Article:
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Column: In the middle of nowhere, a kind of deliverance

  • Steve Nelson

For the Valley News
Published: 1/10/2020 10:10:53 PM
Modified: 1/10/2020 10:10:13 PM

Last week I received a Happy New Year email from a friend I haven’t seen since 1967.

Willie J. Vance is a retired lawyer, living in Peoria, Ill., with whom I became friends during Army basic training in 1966. We had both been drafted in Cleveland, finished basic training at Fort Benning, Ga., and were assigned to Infantry Advanced Individual Training at Fort Ord, Calif.

Our eight-week training was divided by a holiday break in December. Willie and I decided to hitchhike home to Cleveland for Christmas. Our friendship was an example of what can happen in the military. He, a black man from the inner city, and I, a white suburban teenager, might have never met in any other context.

We wore our dress uniforms, black Army issue shoes, thin socks and skimpy overcoats. December in Colorado wasn’t likely to be balmy, but the uniforms enhanced the chance of a ride. We sang a lot.

We quickly hitched several rides out of San Francisco, finding ourselves in Reno, Nev., in the middle of the night. Two soldiers could get a sumptuous meal for a few dollars in a cheap casino in Reno.

Fully stuffed, we walked to the edge of town and lifted our thumbs to a stunning desert sunrise. A ride came along soon and we crossed Nevada and through to Vernal, Utah. There we waited fitfully for hours, finally catching a ride about midnight. We dozed in the back seat, awakened by the driver saying, “End of the road for me. Good luck!”

We were in Craig, Colo., at 2 a.m., temperatures diving into single digits. An all-night diner-laundromat drew us to its neon flame and we huddled inside the door, taking turns at the curb.

Craig was a small town, and traffic on Route 40 dried up at night. After an hour or two, an old sedan pulled up to the curb as I was on thumb duty. The rear window rolled down and a bloom of beer fumes and cigarette smoke rolled out. Willie rushed from the diner, enthused by our apparent good fortune. A voice came from the back seat, slightly slurred and not particularly cheery. “Where ya goin’?”

“Cleveland,” I said. “We’re hoping to make it home for Christmas.”

I had a bad feeling about the car’s occupants encountering the black guy suddenly appearing over my shoulder. The voice said, somewhat ominously, “You’ll never make it.”

“Never make it” has pretty dark implications in the rural West when offered up in Deliverance tones and a steam cloud of beer.

Then, “Wanna beer? Git in.”

Willie and I looked at each other, paused, and got in the car.

Beer cans popped, we took a swig, and the driver said, “You’ll never make it because no one comes through here at night.” He introduced himself. Joey Garcia. He was on leave from the Navy and heading home with his brother, who was sprawled out in the back seat.

Slightly buzzed on the empty-stomach beer, we sat silently until Joey said, “You’ll be here all night. C’mon home with us instead.” We were wary, but had no good reason to decline.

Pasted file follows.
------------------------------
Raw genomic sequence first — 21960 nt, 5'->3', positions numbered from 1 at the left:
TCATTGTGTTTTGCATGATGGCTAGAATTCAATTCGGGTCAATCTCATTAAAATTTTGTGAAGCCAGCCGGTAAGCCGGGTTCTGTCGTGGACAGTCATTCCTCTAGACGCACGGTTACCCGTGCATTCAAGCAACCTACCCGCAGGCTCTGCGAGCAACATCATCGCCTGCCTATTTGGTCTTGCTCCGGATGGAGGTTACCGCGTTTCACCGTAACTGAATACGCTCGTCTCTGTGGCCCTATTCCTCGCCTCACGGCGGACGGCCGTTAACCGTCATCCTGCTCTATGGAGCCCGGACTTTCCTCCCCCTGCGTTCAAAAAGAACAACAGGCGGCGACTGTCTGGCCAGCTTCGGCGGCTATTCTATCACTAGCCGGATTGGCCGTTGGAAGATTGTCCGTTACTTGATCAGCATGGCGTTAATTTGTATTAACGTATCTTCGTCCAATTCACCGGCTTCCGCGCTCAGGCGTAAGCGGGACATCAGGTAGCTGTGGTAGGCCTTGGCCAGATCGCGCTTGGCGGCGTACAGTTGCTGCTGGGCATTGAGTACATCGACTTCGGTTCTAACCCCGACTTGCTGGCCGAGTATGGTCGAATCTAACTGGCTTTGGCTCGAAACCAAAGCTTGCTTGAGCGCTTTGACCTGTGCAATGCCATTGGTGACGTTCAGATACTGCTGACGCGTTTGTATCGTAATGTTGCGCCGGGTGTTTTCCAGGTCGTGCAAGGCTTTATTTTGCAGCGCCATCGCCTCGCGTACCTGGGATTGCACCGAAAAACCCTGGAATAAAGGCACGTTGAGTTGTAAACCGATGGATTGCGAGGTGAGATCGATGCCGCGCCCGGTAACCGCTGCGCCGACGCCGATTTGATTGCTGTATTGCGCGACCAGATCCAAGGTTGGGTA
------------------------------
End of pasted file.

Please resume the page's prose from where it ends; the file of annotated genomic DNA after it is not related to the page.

Joey woke up Momma Garcia, who in turn woke up several younger children who were sleeping in a tiny bedroom in the very small, cluttered house. They were, we learned, a coal mining family. Momma made us a magnificent breakfast at 3 a.m. and insisted that we sleep in the younger kids’ beds while they camped out on the threadbare couch.

They woke us at 7 for another breakfast and insisted on buying us plane tickets to Denver, where we’d have a better chance of catching a ride and making it home for Christmas. We refused, as they seemed to be living in near poverty. They insisted, we refused, they insisted, we refused.

We finally accepted a ride in their rusty pickup truck, accompanied by Momma in the front seat and all the kids in the truck bed, to the Craig airport, where they contributed partially to our tickets on a small shuttle plane to Denver. Every Garcia hugged us tight and cried. Deliverance indeed.

Our journey from Denver to Cleveland was uneventful, save the midnight ride with an itinerant preacher in an old Cadillac Seville through eastern Indiana and western Ohio farmland. He sang hymns, prayed for our souls and dropped us near enough home that we made it by Christmas Eve.

Even as a nonbeliever, I’ll take that as divine intervention, although without the Garcias we would not have met the preacher. Perhaps it was they who were divine.

Several years after my discharge in 1969, I found Willie in Cleveland and we had an uncomfortable reunion. I had become a supply officer and avoided combat. Willie had become an infantry platoon leader in the jungles of Vietnam and experienced unimaginable, numbing trauma.

Last fall I found him through Google magic and we have rekindled a long-lost, brief, but intimate friendship. His life was partially broken by that immoral war. He lost a marriage and it has taken years to rebuild patience and trust. But he has found peace in Buddhism, godchildren and an enduring belief in the American principles of liberty and justice — despite that they remain elusive.

Steve Nelson lives in Boulder, Colo., and Sharon. He can be reached at

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